Kiling millions of baby girls?

Topic started by manidan (@ on Fri Feb 7 22:40:25 .
All times in EST +10:30 for IST.

By V.k. Raghunathan,4386,170522,00.html?
NEW DELHI - Indians' preference for sons over daughters leads to millions of baby girls being killed each year, either in their infancy or in the womb.

INDIA'S UNWANTED SEX: There are now fewer girls than boys, no thanks to infanticide in India.
According to official estimates, two million abortions are conducted every year in India.

Some doctors, however, say the figure could be around five million.

But even more shocking are gruesome reports of how thousands of baby girls are killed each year by milk laced with poison.

Such cases of infanticide have been well documented in the southern state of Tamil Nadu, where the government has started a 'cradle' scheme. Unwanted babies could be left in cradles kept outside orphanages and the state would take care of them.

Infanticide is also prevalent in other parts of the country, according to non-governmental organisations.

There are even reports of villages in the northern state of Rajasthan not seeing the birth of a girl in decades.

The Indian government's campaign that 'a happy girl is the future of our country' has apparently failed to reach the masses.

In a country where women play a prominent role in every walk of life, there are people who still see daughters as an economic burden.

This is because, traditionally, parents have to stock up on gold ornaments and cash for their daughters' dowries and weddings. A son is the preferred choice in India's male-dominated society as he is entitled to his wife's dowry and responsible for looking after his parents in their old age.

The daughter, on the other hand, has to live with her husband and look after her in-laws after marriage.

The advent of new technology, normally welcomed as a boon, has added to the problem in this case.

Pre-natal scans that monitor the health of the foetus are being used to identify the child's gender so that parents can decide whether to have an abortion.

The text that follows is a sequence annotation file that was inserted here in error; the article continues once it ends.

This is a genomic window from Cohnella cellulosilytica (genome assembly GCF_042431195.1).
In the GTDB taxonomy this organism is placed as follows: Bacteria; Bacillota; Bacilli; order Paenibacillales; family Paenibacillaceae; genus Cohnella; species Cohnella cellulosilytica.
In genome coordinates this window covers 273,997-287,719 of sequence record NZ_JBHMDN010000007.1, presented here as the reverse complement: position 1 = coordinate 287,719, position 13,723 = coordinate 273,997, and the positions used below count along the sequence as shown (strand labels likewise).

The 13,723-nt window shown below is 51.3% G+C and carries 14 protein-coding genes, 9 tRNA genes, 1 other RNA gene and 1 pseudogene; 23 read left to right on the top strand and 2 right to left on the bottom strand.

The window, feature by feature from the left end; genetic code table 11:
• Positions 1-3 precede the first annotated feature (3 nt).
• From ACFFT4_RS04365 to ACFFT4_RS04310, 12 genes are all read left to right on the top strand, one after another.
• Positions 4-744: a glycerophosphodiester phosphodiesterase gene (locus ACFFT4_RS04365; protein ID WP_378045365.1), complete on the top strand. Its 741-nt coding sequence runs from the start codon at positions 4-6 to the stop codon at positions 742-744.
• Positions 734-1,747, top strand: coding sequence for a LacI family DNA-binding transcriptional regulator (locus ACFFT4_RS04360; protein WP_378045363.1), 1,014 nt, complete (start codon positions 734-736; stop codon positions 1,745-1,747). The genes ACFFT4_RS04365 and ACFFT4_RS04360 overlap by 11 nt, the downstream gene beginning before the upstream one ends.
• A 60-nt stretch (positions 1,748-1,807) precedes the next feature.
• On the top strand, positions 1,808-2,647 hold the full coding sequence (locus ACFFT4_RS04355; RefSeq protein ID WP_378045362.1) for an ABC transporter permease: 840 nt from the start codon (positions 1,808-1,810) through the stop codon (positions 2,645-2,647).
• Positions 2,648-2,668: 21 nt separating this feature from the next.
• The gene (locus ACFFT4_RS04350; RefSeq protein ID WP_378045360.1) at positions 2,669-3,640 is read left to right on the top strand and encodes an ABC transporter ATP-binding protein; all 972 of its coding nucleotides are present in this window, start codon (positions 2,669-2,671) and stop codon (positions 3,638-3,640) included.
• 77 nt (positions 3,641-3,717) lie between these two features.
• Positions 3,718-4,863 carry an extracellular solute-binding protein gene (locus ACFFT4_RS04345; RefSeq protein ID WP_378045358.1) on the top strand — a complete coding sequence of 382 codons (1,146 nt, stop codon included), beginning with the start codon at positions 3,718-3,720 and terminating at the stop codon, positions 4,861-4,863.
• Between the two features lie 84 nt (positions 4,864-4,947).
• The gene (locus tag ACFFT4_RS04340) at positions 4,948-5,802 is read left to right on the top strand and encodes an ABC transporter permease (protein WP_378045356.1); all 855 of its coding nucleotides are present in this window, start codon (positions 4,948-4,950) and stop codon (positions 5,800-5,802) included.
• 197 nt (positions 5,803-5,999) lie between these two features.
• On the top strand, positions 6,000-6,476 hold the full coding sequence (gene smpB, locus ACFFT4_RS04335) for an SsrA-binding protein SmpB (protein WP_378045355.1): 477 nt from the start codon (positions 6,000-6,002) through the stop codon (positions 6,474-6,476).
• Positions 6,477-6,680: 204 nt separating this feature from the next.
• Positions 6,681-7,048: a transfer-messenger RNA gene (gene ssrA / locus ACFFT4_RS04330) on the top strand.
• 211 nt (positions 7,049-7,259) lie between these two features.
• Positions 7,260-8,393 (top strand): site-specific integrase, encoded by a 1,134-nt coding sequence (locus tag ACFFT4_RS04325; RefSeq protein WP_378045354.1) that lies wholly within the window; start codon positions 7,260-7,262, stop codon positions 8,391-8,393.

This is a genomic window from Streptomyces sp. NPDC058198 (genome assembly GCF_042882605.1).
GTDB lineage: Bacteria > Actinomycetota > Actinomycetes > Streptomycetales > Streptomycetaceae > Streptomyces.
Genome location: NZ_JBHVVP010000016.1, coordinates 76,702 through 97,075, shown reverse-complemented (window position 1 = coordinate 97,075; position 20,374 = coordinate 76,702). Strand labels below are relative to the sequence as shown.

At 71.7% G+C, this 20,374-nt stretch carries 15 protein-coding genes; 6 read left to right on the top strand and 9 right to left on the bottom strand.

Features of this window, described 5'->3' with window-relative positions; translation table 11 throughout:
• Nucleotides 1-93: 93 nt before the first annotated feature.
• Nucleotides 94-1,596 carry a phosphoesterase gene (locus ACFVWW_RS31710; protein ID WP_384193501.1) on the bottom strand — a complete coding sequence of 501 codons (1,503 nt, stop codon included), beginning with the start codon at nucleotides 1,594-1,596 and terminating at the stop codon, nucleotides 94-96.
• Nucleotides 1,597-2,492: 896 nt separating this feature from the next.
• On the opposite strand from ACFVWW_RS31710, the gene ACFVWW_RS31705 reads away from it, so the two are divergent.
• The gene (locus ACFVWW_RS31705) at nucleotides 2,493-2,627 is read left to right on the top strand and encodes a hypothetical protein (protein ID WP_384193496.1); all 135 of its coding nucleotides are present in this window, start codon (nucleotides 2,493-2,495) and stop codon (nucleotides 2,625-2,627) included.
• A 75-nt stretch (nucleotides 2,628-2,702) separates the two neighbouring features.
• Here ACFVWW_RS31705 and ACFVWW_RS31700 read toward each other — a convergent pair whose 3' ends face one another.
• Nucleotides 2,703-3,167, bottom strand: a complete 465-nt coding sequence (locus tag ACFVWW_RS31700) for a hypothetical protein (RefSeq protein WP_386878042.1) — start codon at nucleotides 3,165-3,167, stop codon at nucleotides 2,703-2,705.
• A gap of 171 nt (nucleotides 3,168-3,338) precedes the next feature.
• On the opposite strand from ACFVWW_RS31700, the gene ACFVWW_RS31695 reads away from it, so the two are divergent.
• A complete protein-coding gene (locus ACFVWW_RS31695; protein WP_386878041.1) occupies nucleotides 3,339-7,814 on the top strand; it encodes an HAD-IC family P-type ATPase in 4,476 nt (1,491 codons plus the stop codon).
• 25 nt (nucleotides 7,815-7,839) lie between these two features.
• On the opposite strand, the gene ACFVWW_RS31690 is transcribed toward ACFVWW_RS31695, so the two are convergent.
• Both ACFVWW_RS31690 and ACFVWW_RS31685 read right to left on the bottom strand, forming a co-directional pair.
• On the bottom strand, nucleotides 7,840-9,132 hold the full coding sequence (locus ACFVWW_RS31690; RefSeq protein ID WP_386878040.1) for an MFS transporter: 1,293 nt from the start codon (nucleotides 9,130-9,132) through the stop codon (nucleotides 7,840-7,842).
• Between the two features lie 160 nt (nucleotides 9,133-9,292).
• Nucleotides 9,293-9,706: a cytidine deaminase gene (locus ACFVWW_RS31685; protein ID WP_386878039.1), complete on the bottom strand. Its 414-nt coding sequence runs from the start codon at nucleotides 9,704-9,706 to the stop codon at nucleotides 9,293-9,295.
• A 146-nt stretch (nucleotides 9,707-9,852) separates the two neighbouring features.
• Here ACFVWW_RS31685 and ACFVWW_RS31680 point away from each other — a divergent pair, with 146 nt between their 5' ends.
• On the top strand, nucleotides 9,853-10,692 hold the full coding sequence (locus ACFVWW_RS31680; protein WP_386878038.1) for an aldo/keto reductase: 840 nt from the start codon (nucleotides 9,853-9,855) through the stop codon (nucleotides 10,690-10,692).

According to the Census 2001 - the national census held every 10 years - the child sex ratio dropped to 927 girls for every 1,000 boys born between 1991 and 2001.

In the decade covered by the 1991 census, the ratio was 945 girls for every 1,000 boys.

This drop is seen as a clear indicator that female foeticide and infanticide have become increasingly widespread.

'The census has brought the cat out of the bag,' federal Family Welfare Secretary J.V.R. Prasada Rao told a workshop held to discuss the issue last week.

'At no point in time has the drop in the juvenile sex ratio been so sharp as in 2001,' he was quoted by The Hindu newspaper as having said.

In the more developed Punjab state in the north, only 793 girls were born for every 1,000 boys - a drastic drop from 875 girls in 1991.

In New Delhi, too, the child sex ratio dropped from 915 girls for every 1,000 boys in 1991 to 865 in 2001.

Tamil Nadu's child sex ratio, which was 948 girls per 1,000 boys a decade ago, dropped to 939 in 2001.

This is despite the various safeguards against female foeticide and infanticide put in place by the federal government.

Among them are laws that forbid the abortion of female foetuses and prescribe stringent punishment for the crime.

There is, for instance, the Pre-Natal Diagnostic Tests (Regulation and Prevention of Misuse) Act to prevent even the identification of a baby's sex before birth.

Former Supreme Court judge V.R. Krishna Iyer said an unborn child had the same rights as a child that has been born.

But the authorities are facing tremendous difficulties in the enforcement of the laws at the state level.

This is because there is money to be made for each illicit ultrasound scan and more to be pocketed with each illegal abortion.

Unless the mindset of parents changes, there will be no end to the millions of unlawful abortions carried out in private clinics and even hospitals every year.


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